by Amna El Tawil
According to the latest reports for November, China’s holdings of the US Treasuries decreased for the sixth month in a row. More precisely, China’s holdings declined to $1.049 trillion, a drop of about $66 billion, data from the U.S. Treasury Department showed on Wednesday. November’s drop in China’s holdings was the largest since December 2011’s record fall of $102.7 billion.
Gennadiy Goldberg, interest rates strategist, at TD Securities in New York said: “This is in line, at the very least, with data showing that capital continued to flow out of China. Perhaps this does suggest that there is further pressure on the Chinese central bank to sell Treasuries to raise cash in order to meet those capital outflows.”
Moreover, in October and November 2016, Chinese currency yuan weakened by 4% against the US dollar. The pace of China’s selling of Treasuries creates new records because over the six months through November, the country had shed $194.66 billion of Treasuries and over the previous 12 months, had sold $215.11 billion.
It is important to keep in mind that selling began before Trump beat Hillary Clinton in the presidential race. Therefore, it would be inaccurate to say that all this happened because China was scared of Trump. When Japan and China started selling, the current president was still considered as an “underdog” in a presidential race. That said, experts deduce that the acceleration of the Treasury sales in November could be yet another indication that investors feel Trump’s proposed stimulus policies will boost growth, which makes owning bonds less attractive.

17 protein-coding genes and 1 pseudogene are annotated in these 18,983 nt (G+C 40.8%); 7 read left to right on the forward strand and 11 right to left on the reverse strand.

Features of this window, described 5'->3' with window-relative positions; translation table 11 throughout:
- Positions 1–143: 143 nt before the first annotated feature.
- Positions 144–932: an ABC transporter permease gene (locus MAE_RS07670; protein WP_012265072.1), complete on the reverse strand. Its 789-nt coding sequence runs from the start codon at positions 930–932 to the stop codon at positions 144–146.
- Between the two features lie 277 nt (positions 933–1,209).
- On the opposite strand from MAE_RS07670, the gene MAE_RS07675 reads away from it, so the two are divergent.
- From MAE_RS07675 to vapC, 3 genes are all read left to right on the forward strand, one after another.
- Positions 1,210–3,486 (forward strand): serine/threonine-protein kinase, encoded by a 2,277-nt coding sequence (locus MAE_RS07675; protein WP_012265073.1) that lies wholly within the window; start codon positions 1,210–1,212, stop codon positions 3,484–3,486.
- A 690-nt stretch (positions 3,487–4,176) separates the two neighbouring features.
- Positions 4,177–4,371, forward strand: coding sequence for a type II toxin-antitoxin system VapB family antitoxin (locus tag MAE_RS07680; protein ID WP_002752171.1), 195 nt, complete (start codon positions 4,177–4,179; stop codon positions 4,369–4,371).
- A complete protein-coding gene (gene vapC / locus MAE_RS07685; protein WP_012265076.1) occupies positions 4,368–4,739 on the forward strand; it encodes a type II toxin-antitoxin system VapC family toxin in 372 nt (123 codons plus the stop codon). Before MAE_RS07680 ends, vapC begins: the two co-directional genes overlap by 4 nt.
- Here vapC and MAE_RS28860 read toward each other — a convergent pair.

China and the United States have a complicated relationship. Throughout his presidential campaign, Donald Trump talked about China’s monopoly over the US economy and promised to work towards decreasing American debt.
The reports also show that Japan remained the largest non-U.S. holder of Treasuries for a second straight month in November, holding $1.108 trillion in U.S. government bonds. But that was lower from Japan’s October holdings of $1.131 trillion. For an eighth consecutive month, foreigners unloaded Treasuries, selling $205 million in November. That was the fewest sold by foreigners since July 2014.
As a result of foreign selling of Treasuries, yields have risen. Yields on U.S. benchmark 10-year Treasury notes at the beginning of November were 1.82%, hitting a high of 2.4170% and ending the month at 2.3670%. Late on Wednesday, U.S. 10-year yields were at 2.427%.
Data also showed foreigners bought $30.8 billion in long-term U.S. assets in November after buying $9.3 billion the previous month. Including shorter-dated securities, overseas investors purchased $23.7 billion in November, after buying $20.6 billion in October.
Foreigners also sold $5.789 billion in U.S. stocks in November, after buying $20.535 billion the previous month.
That’s not all, Russia boosted its Treasury position by $12 billion, a move that may raise eyebrows given favorable comments that Trump and Russian leader Vladimir Putin have made about each other.
by Amna El Tawil